I looove street music. Traveling around some of the big European cities, I’m always excited to see what sorts of music the street musicians play. Accordions in Italy, violins in Stockholm, and all the different kinds in Paris – they’re all so cool!
But some of my fave street music is from Copenhagen, Denmark….
When Lizzie over at Lucky Enough blog asked me to guest post a while back, I jumped at the chance! She writes a great blog about her study abroad adventures in Galway, Ireland, and other trips in Europe. I’m a fan of her blog and excited to take part in it : )
Click here to read the post answering the what, why, and wherefore of my choice to study abroad. And here’s a quick except:
As a kid, I grew up in a very, very small town in Alabama. I loved traveling and seeing new things, but I always daydreamed, when I was little, of really far-off, magical places like the stuff of my favorite childhood movies – Mary Poppins’ London, The Sound of Music’s Austria, or even Winnie the Pooh’s Hundred Acre Wood. In other words, the stage was always set for wanderlust.
This has been one of the most amazing times, and greatest of opportunities, of my life. I have absolutely loved my time spent abroad studying Germany and the European Union.
I had the great fortune to be able to travel to lots of different cities and countries this semester – sometimes with my study program and sometimes on my own. I spent so much time making all these great memories and the rest of my time cramming for school…. And sometimes, I didn’t get the chance to blog about it all.
SO! My plan for after I get to the US of A: finish blogging and fill in the gaps. There’s still a lot about study abroad and my experiences that I can’t wait to share with you guys! Stay tuned for….
It’s been finals week here in Freiburg, and I officially finished my last one today! It feels great to be done with all the exams, but my study abroad program still has one more big academic event….
The Model European Union Summit, 2011.
This weekend, all the students on my program are suiting up and stepping into character to represent EU member states in a simulation summit. We’re divided into two groups: Heads of Government and Foreign Ministers. And we’re all discussing hot topics facing Europe today, just like in the real EU.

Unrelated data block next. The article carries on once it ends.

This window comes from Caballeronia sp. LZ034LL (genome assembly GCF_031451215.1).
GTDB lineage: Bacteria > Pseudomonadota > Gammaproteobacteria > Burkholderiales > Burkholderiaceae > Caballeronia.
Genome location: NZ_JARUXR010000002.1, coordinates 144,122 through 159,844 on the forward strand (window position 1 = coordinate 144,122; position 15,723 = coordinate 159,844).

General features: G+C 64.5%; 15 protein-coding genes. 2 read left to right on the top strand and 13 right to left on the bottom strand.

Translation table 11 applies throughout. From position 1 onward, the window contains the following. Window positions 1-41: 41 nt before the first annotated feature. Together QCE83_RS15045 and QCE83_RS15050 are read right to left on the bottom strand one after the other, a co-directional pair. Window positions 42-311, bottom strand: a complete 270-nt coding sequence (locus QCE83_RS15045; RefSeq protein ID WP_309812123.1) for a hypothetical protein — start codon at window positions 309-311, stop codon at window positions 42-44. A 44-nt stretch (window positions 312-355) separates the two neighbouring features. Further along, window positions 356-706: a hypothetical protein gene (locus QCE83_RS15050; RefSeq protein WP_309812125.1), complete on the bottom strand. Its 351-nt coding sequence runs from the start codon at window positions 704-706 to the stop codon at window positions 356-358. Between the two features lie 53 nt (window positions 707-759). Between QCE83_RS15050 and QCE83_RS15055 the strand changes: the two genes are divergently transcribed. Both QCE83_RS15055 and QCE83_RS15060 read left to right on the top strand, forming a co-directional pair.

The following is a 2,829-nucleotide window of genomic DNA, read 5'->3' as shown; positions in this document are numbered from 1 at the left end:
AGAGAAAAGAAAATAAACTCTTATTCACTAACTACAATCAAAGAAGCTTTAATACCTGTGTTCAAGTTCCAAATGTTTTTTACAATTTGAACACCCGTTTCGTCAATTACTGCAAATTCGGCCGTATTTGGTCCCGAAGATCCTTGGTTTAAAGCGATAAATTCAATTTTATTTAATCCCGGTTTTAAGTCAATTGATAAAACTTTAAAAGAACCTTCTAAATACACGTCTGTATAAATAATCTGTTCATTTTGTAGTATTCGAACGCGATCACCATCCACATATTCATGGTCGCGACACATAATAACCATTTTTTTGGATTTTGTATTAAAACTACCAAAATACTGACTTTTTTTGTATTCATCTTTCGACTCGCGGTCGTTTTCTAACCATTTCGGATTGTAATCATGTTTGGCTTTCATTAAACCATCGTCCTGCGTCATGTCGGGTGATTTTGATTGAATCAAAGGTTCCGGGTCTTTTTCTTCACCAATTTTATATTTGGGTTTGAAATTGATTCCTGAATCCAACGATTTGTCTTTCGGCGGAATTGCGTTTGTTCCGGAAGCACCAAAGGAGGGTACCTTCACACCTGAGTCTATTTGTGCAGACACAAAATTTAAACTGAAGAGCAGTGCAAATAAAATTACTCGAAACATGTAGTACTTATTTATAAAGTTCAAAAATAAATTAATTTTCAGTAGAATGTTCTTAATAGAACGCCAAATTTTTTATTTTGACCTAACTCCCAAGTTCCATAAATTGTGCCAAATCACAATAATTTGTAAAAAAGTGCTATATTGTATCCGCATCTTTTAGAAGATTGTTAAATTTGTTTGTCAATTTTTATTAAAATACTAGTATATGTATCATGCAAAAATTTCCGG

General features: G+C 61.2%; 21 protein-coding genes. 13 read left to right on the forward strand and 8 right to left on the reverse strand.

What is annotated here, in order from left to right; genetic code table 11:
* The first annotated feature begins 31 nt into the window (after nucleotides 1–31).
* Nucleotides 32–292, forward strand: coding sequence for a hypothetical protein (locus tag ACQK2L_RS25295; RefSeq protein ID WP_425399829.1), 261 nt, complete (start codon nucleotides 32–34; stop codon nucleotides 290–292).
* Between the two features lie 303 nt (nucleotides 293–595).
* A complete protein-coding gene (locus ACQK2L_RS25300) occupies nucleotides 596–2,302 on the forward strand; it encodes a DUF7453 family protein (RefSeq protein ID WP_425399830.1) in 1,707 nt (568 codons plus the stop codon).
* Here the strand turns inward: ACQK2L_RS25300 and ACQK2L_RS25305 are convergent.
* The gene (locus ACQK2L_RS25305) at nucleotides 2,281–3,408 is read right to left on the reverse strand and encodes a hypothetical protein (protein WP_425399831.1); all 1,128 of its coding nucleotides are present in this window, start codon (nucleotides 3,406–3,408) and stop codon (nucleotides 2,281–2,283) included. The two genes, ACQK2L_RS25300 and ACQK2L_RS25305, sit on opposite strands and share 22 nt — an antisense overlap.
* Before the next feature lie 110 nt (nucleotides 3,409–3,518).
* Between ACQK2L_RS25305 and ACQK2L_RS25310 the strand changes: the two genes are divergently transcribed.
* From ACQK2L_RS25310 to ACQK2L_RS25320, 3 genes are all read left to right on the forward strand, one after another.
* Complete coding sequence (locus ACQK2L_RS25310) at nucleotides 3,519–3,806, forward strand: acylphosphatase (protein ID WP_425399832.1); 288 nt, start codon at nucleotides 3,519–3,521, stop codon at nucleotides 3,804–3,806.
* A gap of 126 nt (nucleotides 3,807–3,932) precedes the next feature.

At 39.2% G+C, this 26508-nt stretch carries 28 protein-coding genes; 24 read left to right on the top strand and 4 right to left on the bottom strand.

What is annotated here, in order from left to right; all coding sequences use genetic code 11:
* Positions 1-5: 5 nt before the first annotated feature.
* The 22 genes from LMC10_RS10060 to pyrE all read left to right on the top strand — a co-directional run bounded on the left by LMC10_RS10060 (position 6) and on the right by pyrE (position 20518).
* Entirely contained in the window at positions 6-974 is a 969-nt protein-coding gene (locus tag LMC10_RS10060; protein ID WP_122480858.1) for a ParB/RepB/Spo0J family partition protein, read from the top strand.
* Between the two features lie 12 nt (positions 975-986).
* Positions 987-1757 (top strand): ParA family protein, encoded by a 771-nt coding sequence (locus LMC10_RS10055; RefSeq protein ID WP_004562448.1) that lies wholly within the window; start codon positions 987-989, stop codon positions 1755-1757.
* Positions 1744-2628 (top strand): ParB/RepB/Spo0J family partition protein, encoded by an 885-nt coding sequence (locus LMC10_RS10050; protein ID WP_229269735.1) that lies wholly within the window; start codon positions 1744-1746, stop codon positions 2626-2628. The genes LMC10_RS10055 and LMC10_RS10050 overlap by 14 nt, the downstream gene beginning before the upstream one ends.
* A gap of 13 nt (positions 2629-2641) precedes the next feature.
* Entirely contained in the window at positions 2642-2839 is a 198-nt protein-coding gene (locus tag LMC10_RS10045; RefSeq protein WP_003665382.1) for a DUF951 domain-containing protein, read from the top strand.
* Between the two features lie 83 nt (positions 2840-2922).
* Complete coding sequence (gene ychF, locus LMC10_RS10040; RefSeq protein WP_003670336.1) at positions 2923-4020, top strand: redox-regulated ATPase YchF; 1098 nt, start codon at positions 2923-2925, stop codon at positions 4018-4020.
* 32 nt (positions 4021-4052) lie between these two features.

I’m the foreign minister for Lithuania…
…and I’ll be talking about European Neighborhood Policy, European Enlargement, the new European External Action Service (EEAS), and Common Asylum/Refugee Policy.
Most of my time will be spent in this room:
It’ll be around 13 to 14 hours of debate, discussion, and compromise. The goal is to draft some legislation addressing those EU topics, but mostly we’re here to learn about the involved, complicated, and difficult process of meeting the needs of all European states.
Recycling in Germany can be precise. It took a while for me to get the hang of it, during which time I started collecting recyclables in my room….
The situation soon got desperate, and it was time to figure out German recycling. It’s especially important here in Freiburg, known for being one of the prominent ‘green’ European cities.
There’s lots of recycling bins outside the dorm. You’ve got your white glass, your brown glass, your green glass, and on the left is the bin for clothes/shoes/fabrics….
Then there’s another set of bins for your paper (Grüne Tonne, or “green bin”), plastics/metals (Gelber Sack, or “yellow bag”), and a catch-all for organic wastes and things that don’t fit in the other bins (Restmülltonne, or “waste bin”).
But the coolest thing about recycling in Germany: returning your bottles where you buy them. Turn your empty bottles back in to the cafes/markets/cafeteria where you bought them, and you’ll get your deposit back! (It’s been around .15-.25 euro cents everywhere I’ve gone).
I get a lot of bottles from the Penny-Markt near my dorm, and they have return machines to scan them….
…and you get a receipt in return to pay towards your next purchase!
The German recycling system is pretty complicated, but all the sorting and the deposit method for bottles really encourages the green initiative – Germany has one of the highest recycling rates in Europe and the world (Eurostat).